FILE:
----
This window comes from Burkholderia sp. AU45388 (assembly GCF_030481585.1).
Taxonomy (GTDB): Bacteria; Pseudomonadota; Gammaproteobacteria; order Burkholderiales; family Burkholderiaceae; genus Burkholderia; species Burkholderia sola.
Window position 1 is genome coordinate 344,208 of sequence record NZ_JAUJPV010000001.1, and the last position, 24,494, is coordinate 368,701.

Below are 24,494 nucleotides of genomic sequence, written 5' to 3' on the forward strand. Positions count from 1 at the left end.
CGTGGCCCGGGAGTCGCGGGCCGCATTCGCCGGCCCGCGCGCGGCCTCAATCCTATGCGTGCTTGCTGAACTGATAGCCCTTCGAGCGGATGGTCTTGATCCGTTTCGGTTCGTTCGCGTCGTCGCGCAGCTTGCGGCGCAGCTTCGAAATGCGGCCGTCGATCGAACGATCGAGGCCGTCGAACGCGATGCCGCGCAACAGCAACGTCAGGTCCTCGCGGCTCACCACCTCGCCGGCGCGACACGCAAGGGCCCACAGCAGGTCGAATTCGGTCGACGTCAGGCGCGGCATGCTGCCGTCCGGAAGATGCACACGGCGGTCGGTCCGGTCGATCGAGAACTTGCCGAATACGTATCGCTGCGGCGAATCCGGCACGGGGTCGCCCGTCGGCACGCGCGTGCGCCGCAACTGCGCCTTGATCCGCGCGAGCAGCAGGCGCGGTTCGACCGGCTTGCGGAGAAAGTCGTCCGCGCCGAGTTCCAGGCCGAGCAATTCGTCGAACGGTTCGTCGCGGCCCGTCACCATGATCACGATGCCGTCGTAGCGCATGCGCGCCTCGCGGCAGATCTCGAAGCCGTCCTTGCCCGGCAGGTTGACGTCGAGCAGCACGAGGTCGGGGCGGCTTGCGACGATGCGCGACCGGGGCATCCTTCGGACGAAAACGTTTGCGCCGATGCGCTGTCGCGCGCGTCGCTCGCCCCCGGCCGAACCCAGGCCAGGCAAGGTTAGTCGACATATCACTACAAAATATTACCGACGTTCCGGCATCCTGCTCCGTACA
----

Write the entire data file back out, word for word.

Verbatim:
This window comes from Burkholderia sp. AU45388 (assembly GCF_030481585.1).
Taxonomy (GTDB): Bacteria; Pseudomonadota; Gammaproteobacteria; order Burkholderiales; family Burkholderiaceae; genus Burkholderia; species Burkholderia sola.
Window position 1 is genome coordinate 344,208 of sequence record NZ_JAUJPV010000001.1, and the last position, 24,494, is coordinate 368,701.

Below are 24,494 nucleotides of genomic sequence, written 5' to 3' on the forward strand. Positions count from 1 at the left end.
CGTGGCCCGGGAGTCGCGGGCCGCATTCGCCGGCCCGCGCGCGGCCTCAATCCTATGCGTGCTTGCTGAACTGATAGCCCTTCGAGCGGATGGTCTTGATCCGTTTCGGTTCGTTCGCGTCGTCGCGCAGCTTGCGGCGCAGCTTCGAAATGCGGCCGTCGATCGAACGATCGAGGCCGTCGAACGCGATGCCGCGCAACAGCAACGTCAGGTCCTCGCGGCTCACCACCTCGCCGGCGCGACACGCAAGGGCCCACAGCAGGTCGAATTCGGTCGACGTCAGGCGCGGCATGCTGCCGTCCGGAAGATGCACACGGCGGTCGGTCCGGTCGATCGAGAACTTGCCGAATACGTATCGCTGCGGCGAATCCGGCACGGGGTCGCCCGTCGGCACGCGCGTGCGCCGCAACTGCGCCTTGATCCGCGCGAGCAGCAGGCGCGGTTCGACCGGCTTGCGGAGAAAGTCGTCCGCGCCGAGTTCCAGGCCGAGCAATTCGTCGAACGGTTCGTCGCGGCCCGTCACCATGATCACGATGCCGTCGTAGCGCATGCGCGCCTCGCGGCAGATCTCGAAGCCGTCCTTGCCCGGCAGGTTGACGTCGAGCAGCACGAGGTCGGGGCGGCTTGCGACGATGCGCGACCGGGGCATCCTTCGGACGAAAACGTTTGCGCCGATGCGCTGTCGCGCGCGTCGCTCGCCCCCGGCCGAACCCAGGCCAGGCAAGGTTAGTCGACATATCACTACAAAATATTACCGACGTTCCGGCATCCTGCTCCGTACA